Image produced in R. Click to zoom.

You can see quite clearly that, starting at the treble end, there is an exponential growth in string length. That makes for a terribly unwieldy instrument, and creates all sorts of problems in playing. In practice, we make bass strings thicker (and usually of heavier material) and we vary the tension as well – although, to make life easier for the harpist, we want the properties of the strings to vary reasonably smoothly. If we re-do our calculations with string diameters varying linearly from 3 mm to 0.6 mm, and tension varying linearly from 210 newtons at the bass end to 60 newtons at the treble end, we get a much more realistic-looking harp:

Image produced in R. Click to zoom.

We can flatten out the curve at the top a little by changing the way we vary the strings (after all, a guitar manages to span 2 octaves with all the strings being the same length). However, we cannot eliminate that curve completely – it is the inevitable result of spanning so many octaves, combined with the mathematics of exponential growth.

Left: an exponential curve (red) and a similar polynomial (dashed). Right: the quotient of the two functions (green) compared to a straight line (grey). Click images to zoom.

Mathematically speaking, the modifications to the strings have the effect of dividing an exponential function by some kind of polynomial (as shown above). Over a short range of x values, we can find a polynomial that fits the exponential well, and gives us strings of the same length. Over a wide range of x values, however, the exponential wins out. Furthermore, exponential growth is initially slow (sub-linear), so that (starting at the right of the harp), growth in string length is slower than the linear shift provided by the sloping base, which means that the top of the harp curves down. After a few octaves, growth in string length speeds up, and so the top of the harp curves up again.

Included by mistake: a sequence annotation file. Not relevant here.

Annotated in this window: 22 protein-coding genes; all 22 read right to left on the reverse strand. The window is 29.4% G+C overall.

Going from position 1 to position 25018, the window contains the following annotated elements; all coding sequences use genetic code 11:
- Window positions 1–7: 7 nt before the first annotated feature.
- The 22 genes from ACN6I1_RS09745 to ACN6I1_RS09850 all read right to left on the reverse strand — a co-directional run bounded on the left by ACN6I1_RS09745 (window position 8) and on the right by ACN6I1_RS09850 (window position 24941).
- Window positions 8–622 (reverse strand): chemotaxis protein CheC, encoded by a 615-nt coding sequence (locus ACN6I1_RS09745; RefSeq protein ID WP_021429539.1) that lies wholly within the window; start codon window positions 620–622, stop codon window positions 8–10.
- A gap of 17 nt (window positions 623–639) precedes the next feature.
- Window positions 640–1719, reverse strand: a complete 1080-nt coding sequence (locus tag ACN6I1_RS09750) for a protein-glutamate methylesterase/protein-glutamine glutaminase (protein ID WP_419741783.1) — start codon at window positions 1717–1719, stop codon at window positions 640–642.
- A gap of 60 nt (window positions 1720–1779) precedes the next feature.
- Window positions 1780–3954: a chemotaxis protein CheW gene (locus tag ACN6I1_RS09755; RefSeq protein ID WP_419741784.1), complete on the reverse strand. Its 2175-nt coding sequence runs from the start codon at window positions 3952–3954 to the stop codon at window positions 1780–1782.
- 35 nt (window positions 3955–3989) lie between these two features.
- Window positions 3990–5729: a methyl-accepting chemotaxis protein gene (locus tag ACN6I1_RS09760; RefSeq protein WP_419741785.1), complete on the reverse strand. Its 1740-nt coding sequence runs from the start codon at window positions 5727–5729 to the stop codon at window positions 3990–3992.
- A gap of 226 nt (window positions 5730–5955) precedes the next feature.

A similar situation arises with the strings of a piano, although these are usually hidden from view:

Inside of a piano (photo: Alexandre Eggert)

And to finish, here is one of my favourite classical harpists in action:

Harp History

After some feedback on my harp twins post, I thought I’d say something about the history of the harp. It’s one of the oldest musical instruments (following the flute and the drum). Harps are known to go back to 3500 BC, in Ur. Harp design has varied considerably over the 5500 years since then.

Harpist depicted on the Standard of Ur, c. 2500 BC

Later harps were of particular importance to the Celtic people, and the harp is still a symbol of Ireland today.

The medieval Queen Mary harp, c. 1400s (photo: David Monniaux)

A limitation of harps has been that the strings correspond only to the white keys on the piano. A significant improvement was the pedal harp – initially the single-action version, and from 1810 the double-action version. The double-action pedal harp is typically tuned to C major, the key of 7 flats. There are 7 pedals, with e.g. the C pedal connecting to all the C strings. Using the pedal can effectively shorten all the strings in this group to give either C or C (and the same for other groups of notes).

Child prodigy Alisa Sadikova playing the pedal harp (at age 9)

The pedal harp is the main concert instrument today. Garrison Keillor once described the instrument as “an instrument for a saint” because “it takes fourteen hours to tune a harp, which remains in tune for about twenty minutes, or until somebody opens the door.”

A modern electric lever harp (photo:Athy)

Smaller harps (including modern electric harps, like the one above) use levers to modify individual strings (which makes key changes much more difficult than with the pedal harp). Electric harps weighing up to 8 kg are described as “wearable,” which reminds me a little of this 11 kg grand-daddy of the laptop.

Camille and Kennerly Kitt playing “wearable” electric harps

The harp is often seen as a stereotypically feminine instrument – when I look at American harpists on Wikipedia, I count 10 men and 60 women. There are, however, exceptions.

Jakez François (president of French company Camac Harps) playing jazz

The Harp Twins

Someone recently pointed me at Camille and Kennerly Kitt, the so-called “Harp Twins” (above). I admire anybody who “thinks outside the box,” and these young women have clearly left the “box” of traditional harp-playing several light-years behind.

Their rather eclectic oeuvre includes film, game, and TV tie-ins (from e.g. Lord of the Rings or The Legend of Zelda); rock, folk, and pop classics (like “Hotel California” or “House of the Rising Sun”); metal (from bands like Iron Maiden or Metallica); and other music (such as “Amazing Grace” and “Scarborough Fair”). They have just started releasing their own compositions. The chart below summarises their releases by genre (data taken from Wikipedia, so probably incomplete).